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Journal of Environmental Quality Abstract -

Copper and Lead Levels in Crops and Soils of the Holland Marsh Area—Ontario1


This article in JEQ

  1. Vol. 9 No. 4, p. 566-575
    Received: Feb 14, 1980

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  1. M. Czuba and
  2. T. C. Hutchinson2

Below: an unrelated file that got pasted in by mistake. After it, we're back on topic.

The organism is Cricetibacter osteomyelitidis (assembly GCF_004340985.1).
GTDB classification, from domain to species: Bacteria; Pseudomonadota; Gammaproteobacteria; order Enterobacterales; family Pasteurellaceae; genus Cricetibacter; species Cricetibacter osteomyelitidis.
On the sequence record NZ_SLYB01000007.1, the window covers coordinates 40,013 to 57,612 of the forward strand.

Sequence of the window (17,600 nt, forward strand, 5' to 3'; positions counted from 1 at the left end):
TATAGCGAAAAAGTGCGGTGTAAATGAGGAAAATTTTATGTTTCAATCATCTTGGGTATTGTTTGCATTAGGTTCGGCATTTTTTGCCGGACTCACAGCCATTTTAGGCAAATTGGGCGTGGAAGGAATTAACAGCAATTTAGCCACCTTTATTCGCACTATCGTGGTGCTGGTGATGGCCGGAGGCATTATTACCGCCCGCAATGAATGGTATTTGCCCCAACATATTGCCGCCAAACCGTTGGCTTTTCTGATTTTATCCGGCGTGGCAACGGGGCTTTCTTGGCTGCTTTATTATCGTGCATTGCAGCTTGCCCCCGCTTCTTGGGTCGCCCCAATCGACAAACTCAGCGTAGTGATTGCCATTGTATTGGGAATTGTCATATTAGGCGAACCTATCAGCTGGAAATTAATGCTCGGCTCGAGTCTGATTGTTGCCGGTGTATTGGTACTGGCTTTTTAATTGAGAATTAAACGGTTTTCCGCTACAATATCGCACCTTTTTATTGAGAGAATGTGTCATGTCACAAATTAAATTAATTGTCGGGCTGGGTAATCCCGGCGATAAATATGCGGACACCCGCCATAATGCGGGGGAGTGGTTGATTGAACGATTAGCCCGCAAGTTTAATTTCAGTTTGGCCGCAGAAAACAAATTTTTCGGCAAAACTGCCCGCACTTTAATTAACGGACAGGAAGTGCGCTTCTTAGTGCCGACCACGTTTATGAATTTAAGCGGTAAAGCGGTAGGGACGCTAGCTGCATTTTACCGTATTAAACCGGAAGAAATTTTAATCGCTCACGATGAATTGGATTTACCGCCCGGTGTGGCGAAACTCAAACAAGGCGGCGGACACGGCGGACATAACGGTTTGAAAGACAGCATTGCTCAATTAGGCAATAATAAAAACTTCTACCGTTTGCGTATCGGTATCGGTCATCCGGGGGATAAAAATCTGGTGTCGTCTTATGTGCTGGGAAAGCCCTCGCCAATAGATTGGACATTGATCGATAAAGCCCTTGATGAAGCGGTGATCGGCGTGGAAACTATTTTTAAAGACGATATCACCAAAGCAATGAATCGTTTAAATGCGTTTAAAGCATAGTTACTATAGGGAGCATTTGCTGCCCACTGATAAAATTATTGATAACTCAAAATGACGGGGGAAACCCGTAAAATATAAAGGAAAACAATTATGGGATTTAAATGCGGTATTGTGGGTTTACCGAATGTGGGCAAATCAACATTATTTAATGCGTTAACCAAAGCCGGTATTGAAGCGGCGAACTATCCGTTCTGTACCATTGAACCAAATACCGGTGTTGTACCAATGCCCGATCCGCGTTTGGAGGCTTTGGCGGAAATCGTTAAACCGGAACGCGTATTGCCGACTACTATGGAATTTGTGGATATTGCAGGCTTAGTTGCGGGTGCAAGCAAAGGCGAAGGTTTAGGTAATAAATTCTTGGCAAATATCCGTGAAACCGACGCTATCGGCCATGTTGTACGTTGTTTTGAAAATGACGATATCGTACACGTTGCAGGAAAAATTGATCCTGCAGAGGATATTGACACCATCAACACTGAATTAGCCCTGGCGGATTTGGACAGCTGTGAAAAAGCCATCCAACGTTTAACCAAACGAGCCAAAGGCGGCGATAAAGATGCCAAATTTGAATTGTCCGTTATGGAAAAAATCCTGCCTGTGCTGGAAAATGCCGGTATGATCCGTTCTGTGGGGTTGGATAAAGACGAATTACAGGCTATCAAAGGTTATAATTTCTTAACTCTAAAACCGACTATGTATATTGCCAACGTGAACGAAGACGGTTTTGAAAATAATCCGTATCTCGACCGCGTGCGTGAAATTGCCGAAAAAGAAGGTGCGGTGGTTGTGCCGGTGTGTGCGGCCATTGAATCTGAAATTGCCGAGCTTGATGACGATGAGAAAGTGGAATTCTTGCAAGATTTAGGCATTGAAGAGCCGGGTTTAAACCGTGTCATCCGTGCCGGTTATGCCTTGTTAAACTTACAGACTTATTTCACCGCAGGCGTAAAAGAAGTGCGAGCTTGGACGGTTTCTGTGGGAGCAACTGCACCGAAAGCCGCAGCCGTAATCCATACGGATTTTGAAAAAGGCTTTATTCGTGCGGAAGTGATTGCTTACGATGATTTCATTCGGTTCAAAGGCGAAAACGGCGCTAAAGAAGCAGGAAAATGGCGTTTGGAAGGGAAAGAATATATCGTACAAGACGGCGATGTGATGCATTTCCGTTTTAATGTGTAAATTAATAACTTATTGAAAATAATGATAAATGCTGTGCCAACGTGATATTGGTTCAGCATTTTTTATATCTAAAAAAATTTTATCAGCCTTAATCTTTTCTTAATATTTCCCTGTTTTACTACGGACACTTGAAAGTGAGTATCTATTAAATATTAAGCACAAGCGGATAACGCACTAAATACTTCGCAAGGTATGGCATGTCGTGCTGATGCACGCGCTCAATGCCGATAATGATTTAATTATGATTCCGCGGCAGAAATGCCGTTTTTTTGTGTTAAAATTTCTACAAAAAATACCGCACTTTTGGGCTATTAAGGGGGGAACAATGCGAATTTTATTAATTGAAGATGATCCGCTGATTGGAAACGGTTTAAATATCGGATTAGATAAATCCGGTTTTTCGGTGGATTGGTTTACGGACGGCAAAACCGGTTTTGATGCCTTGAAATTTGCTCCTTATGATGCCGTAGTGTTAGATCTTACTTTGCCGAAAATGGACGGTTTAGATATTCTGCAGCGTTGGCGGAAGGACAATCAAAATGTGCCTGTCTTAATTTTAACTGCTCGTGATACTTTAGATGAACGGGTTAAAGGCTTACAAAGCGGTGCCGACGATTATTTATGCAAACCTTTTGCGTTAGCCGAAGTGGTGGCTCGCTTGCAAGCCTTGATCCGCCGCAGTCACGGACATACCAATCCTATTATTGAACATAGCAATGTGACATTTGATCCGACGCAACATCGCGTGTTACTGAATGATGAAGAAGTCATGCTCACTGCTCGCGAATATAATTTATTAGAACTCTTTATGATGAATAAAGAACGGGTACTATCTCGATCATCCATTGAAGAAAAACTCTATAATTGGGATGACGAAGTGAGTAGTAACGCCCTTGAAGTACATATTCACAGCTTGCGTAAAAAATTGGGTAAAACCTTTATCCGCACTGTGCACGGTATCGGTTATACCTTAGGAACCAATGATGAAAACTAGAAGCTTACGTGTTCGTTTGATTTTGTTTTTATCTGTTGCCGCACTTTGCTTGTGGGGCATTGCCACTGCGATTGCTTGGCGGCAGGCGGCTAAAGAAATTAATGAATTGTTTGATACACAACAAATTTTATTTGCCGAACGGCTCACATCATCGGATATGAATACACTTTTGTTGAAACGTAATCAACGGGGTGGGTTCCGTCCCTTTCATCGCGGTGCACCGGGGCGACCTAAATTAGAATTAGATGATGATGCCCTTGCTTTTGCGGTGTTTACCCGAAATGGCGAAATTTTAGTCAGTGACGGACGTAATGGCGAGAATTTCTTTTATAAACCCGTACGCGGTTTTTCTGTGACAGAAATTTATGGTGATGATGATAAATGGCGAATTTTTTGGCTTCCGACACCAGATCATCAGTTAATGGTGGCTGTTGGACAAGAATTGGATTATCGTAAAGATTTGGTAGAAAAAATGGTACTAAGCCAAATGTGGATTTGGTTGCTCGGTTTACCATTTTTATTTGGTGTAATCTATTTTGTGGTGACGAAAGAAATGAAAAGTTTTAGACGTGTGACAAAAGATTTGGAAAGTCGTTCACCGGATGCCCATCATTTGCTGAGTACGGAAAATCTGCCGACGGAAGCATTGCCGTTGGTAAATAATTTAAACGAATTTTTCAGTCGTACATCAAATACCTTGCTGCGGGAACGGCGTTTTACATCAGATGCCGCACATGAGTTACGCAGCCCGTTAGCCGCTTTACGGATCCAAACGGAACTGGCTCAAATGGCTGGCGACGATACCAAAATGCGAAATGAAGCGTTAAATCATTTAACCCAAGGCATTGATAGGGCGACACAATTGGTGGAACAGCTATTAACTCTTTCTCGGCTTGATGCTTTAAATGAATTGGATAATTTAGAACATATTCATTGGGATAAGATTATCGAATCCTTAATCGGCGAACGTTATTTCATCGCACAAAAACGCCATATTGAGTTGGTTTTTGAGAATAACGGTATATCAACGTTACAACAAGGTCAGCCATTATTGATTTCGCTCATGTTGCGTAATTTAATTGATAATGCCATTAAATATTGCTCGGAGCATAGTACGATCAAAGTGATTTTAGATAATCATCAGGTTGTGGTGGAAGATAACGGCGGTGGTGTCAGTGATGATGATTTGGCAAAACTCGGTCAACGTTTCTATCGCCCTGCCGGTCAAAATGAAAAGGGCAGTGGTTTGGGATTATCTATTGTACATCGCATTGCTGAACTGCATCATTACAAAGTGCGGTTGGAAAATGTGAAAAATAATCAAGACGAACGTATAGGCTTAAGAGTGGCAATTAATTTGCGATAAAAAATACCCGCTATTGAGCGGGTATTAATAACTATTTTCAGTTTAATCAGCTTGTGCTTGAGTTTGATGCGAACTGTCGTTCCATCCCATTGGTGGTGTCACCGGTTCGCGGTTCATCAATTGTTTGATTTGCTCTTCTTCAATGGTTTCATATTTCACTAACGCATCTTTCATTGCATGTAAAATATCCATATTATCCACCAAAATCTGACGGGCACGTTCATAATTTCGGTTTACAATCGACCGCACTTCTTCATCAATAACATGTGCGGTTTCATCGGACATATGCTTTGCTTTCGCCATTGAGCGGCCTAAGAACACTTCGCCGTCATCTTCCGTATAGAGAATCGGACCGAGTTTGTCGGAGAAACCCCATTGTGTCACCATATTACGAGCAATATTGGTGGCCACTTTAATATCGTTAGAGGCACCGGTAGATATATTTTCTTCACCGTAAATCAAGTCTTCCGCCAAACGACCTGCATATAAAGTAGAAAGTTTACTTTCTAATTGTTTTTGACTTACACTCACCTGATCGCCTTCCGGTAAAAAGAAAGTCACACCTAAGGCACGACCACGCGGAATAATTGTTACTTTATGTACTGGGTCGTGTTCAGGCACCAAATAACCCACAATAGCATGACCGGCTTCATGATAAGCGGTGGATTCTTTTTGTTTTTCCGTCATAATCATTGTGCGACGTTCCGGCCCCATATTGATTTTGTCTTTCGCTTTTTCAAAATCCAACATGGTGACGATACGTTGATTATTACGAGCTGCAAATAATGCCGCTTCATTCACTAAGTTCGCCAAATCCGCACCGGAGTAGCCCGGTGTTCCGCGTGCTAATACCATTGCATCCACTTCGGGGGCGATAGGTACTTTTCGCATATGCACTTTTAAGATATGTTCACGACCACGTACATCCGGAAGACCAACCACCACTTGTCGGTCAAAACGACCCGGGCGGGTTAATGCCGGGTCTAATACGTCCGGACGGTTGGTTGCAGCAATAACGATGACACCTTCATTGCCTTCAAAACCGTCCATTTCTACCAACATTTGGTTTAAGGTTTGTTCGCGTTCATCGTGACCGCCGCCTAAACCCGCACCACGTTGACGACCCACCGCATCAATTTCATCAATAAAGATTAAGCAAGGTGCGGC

A study has been made of the occurrence, distribution, and concentrations of the heavy metals copper (Cu) and lead (Pb) in the soils crops of the important horticultural area north of Toronto known as the Holland Marsh. The soils are deep organic mucks (> 85% organic mtter), derived by the drainage of black marshland soils, which has been carried out over the past 40 years. A comparison is made between the Pb and Cu concentrations in undrained, uncultivated areas of the Marsh and in the intensively used horticultural area. Analyses show a marked accumulation of Cu in surface layers of cultivated soils, with a mean surface concentration of 130 ppm, declining to 20 ppm at a 32-cm depth. Undrained (virgin) soils of the same marshes had < 20 ppm at all depths. Lead concentrations also declined through the profile, from concentrations of 22 to 10 ppm. In comparison, undrained areas had elevated Pb levels. Cultivation appeared to have increased Cu, but lowered Pb in the marsh. Copper and lead levels found in the crops were generally higher in the young spring vegetables than in the mature fall ones. Leafy crops, especially lettuce (Lactuca L.) and celery (Apium graveolens), accumulated higher Pb levels in their foliage compared with levels in root crops. Cultivation procedures, including past pesticide applications and fertilizer additions, appeared to be principal sources of Cu. Mobility from the soil and into the plant for these elements in the marsh muck soils is discussed.

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